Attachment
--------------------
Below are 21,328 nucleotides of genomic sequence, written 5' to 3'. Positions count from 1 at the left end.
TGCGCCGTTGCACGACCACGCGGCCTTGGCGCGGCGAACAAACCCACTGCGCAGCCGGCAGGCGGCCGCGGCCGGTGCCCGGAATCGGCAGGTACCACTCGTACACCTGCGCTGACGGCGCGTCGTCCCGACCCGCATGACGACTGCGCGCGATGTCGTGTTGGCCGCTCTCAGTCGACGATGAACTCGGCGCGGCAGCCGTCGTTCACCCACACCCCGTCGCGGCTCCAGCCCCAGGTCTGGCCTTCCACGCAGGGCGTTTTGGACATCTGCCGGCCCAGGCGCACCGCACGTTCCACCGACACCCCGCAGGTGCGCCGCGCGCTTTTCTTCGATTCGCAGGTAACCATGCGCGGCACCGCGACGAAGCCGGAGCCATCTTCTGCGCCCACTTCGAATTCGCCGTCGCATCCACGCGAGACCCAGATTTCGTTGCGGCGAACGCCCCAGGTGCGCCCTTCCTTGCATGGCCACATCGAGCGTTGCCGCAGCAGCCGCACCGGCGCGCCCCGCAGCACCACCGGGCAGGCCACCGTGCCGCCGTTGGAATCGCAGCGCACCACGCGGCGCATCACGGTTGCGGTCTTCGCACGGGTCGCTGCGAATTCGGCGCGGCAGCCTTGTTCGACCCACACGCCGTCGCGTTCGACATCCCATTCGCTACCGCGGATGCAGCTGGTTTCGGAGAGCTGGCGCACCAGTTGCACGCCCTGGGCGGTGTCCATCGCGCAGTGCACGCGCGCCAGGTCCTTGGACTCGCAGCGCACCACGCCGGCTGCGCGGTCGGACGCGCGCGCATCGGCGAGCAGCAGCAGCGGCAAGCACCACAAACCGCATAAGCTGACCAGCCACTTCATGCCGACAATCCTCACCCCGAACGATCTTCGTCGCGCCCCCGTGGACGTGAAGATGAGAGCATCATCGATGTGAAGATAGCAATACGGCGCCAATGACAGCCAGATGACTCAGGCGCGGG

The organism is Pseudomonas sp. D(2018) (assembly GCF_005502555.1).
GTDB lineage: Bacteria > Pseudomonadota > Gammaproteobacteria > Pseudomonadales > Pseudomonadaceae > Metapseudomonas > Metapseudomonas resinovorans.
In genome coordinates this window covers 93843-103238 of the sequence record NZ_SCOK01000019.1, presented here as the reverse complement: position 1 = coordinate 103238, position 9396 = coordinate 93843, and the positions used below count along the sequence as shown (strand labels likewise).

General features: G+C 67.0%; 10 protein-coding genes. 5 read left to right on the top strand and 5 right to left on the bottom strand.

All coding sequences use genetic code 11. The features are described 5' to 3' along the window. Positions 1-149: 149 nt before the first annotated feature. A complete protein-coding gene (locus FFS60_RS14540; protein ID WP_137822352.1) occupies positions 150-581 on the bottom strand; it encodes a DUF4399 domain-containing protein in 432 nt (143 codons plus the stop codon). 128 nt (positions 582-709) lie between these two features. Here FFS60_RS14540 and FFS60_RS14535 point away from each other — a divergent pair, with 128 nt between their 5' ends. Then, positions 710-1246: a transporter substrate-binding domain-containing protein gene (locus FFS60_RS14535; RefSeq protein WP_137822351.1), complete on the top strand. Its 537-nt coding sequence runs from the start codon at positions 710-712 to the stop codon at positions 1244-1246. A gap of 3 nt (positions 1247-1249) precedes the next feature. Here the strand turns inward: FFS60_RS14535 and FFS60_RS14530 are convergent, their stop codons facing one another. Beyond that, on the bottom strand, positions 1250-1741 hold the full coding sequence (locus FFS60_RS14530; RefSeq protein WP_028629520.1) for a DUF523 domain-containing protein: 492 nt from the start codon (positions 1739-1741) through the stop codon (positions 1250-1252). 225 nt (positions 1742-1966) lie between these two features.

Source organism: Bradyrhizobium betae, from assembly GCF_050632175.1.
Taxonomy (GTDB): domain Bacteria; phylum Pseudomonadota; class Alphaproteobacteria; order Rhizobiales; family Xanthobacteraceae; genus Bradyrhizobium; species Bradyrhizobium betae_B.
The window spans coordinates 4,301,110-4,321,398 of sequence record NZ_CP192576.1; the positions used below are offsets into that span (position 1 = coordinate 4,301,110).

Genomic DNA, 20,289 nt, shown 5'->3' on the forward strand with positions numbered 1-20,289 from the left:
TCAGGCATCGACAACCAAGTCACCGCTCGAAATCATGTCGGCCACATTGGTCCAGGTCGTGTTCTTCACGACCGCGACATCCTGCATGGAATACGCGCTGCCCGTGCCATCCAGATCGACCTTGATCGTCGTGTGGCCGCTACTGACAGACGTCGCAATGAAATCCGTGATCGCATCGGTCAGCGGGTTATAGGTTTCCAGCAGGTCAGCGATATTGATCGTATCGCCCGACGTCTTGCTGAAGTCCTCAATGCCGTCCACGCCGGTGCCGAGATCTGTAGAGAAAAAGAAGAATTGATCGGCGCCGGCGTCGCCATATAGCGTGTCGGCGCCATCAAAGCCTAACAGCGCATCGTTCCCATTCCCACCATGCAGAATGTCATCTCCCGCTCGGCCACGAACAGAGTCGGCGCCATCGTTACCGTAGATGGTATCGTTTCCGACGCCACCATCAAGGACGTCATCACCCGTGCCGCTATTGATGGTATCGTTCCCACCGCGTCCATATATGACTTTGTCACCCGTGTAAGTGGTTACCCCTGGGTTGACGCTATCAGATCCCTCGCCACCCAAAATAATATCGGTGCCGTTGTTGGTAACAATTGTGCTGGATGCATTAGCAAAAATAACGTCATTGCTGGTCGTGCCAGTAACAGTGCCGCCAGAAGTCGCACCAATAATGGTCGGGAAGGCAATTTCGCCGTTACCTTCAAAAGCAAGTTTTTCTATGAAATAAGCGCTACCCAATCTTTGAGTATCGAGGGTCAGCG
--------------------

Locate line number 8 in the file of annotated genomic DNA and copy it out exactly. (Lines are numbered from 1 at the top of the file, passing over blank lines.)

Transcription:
Source organism: Bradyrhizobium betae, from assembly GCF_050632175.1.